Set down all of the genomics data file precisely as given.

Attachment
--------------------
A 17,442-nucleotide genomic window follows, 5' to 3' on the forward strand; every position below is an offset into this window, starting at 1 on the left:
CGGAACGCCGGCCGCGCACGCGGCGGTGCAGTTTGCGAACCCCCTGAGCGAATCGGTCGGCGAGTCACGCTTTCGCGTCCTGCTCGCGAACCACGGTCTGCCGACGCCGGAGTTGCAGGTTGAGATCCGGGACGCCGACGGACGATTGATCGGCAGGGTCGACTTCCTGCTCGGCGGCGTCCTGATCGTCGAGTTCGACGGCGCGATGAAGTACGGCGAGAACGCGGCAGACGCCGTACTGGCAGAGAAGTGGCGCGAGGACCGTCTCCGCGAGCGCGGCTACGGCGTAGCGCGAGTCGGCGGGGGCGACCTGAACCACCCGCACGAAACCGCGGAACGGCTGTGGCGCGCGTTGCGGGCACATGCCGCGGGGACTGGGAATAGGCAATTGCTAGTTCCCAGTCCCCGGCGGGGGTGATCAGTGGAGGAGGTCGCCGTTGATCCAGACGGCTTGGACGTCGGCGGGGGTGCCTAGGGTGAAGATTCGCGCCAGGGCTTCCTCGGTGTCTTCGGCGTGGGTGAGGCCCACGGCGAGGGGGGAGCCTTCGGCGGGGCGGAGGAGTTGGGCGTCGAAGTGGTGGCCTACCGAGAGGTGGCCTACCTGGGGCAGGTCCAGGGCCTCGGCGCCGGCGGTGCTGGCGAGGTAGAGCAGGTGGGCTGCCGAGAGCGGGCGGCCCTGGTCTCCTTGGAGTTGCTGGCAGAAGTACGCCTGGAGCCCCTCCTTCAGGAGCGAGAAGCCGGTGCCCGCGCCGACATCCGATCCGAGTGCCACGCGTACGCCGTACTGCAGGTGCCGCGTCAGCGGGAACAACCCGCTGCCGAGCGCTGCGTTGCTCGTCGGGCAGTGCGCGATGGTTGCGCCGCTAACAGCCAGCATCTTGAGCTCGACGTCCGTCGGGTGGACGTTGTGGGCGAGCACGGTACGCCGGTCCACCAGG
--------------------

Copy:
A 17,442-nucleotide genomic window follows, 5' to 3' on the forward strand; every position below is an offset into this window, starting at 1 on the left:
CGGAACGCCGGCCGCGCACGCGGCGGTGCAGTTTGCGAACCCCCTGAGCGAATCGGTCGGCGAGTCACGCTTTCGCGTCCTGCTCGCGAACCACGGTCTGCCGACGCCGGAGTTGCAGGTTGAGATCCGGGACGCCGACGGACGATTGATCGGCAGGGTCGACTTCCTGCTCGGCGGCGTCCTGATCGTCGAGTTCGACGGCGCGATGAAGTACGGCGAGAACGCGGCAGACGCCGTACTGGCAGAGAAGTGGCGCGAGGACCGTCTCCGCGAGCGCGGCTACGGCGTAGCGCGAGTCGGCGGGGGCGACCTGAACCACCCGCACGAAACCGCGGAACGGCTGTGGCGCGCGTTGCGGGCACATGCCGCGGGGACTGGGAATAGGCAATTGCTAGTTCCCAGTCCCCGGCGGGGGTGATCAGTGGAGGAGGTCGCCGTTGATCCAGACGGCTTGGACGTCGGCGGGGGTGCCTAGGGTGAAGATTCGCGCCAGGGCTTCCTCGGTGTCTTCGGCGTGGGTGAGGCCCACGGCGAGGGGGGAGCCTTCGGCGGGGCGGAGGAGTTGGGCGTCGAAGTGGTGGCCTACCGAGAGGTGGCCTACCTGGGGCAGGTCCAGGGCCTCGGCGCCGGCGGTGCTGGCGAGGTAGAGCAGGTGGGCTGCCGAGAGCGGGCGGCCCTGGTCTCCTTGGAGTTGCTGGCAGAAGTACGCCTGGAGCCCCTCCTTCAGGAGCGAGAAGCCGGTGCCCGCGCCGACATCCGATCCGAGTGCCACGCGTACGCCGTACTGCAGGTGCCGCGTCAGCGGGAACAACCCGCTGCCGAGCGCTGCGTTGCTCGTCGGGCAGTGCGCGATGGTTGCGCCGCTAACAGCCAGCATCTTGAGCTCGACGTCCGTCGGGTGGACGTTGTGGGCGAGCACGGTACGCCGGTCCACCAGG